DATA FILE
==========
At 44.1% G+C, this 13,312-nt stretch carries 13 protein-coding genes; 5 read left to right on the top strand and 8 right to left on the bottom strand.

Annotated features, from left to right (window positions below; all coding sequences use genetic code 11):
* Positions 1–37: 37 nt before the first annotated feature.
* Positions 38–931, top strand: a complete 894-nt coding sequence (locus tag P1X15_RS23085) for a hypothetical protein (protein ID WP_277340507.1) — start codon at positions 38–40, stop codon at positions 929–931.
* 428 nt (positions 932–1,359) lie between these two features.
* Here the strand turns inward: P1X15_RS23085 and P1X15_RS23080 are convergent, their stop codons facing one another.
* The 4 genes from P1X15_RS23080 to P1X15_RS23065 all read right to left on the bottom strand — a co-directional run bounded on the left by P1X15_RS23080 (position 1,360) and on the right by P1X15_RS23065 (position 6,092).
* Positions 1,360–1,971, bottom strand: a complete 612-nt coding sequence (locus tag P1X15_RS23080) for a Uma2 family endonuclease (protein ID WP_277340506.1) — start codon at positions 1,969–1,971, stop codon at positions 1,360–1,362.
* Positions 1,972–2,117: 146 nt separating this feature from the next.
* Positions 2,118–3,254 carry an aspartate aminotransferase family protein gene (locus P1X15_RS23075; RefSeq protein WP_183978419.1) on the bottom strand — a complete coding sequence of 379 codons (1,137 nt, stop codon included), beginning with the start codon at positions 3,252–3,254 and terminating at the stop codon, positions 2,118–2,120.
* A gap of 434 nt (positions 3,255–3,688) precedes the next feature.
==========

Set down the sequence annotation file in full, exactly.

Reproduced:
At 44.1% G+C, this 13,312-nt stretch carries 13 protein-coding genes; 5 read left to right on the top strand and 8 right to left on the bottom strand.

Annotated features, from left to right (window positions below; all coding sequences use genetic code 11):
* Positions 1–37: 37 nt before the first annotated feature.
* Positions 38–931, top strand: a complete 894-nt coding sequence (locus tag P1X15_RS23085) for a hypothetical protein (protein ID WP_277340507.1) — start codon at positions 38–40, stop codon at positions 929–931.
* 428 nt (positions 932–1,359) lie between these two features.
* Here the strand turns inward: P1X15_RS23085 and P1X15_RS23080 are convergent, their stop codons facing one another.
* The 4 genes from P1X15_RS23080 to P1X15_RS23065 all read right to left on the bottom strand — a co-directional run bounded on the left by P1X15_RS23080 (position 1,360) and on the right by P1X15_RS23065 (position 6,092).
* Positions 1,360–1,971, bottom strand: a complete 612-nt coding sequence (locus tag P1X15_RS23080) for a Uma2 family endonuclease (protein ID WP_277340506.1) — start codon at positions 1,969–1,971, stop codon at positions 1,360–1,362.
* Positions 1,972–2,117: 146 nt separating this feature from the next.
* Positions 2,118–3,254 carry an aspartate aminotransferase family protein gene (locus P1X15_RS23075; RefSeq protein WP_183978419.1) on the bottom strand — a complete coding sequence of 379 codons (1,137 nt, stop codon included), beginning with the start codon at positions 3,252–3,254 and terminating at the stop codon, positions 2,118–2,120.
* A gap of 434 nt (positions 3,255–3,688) precedes the next feature.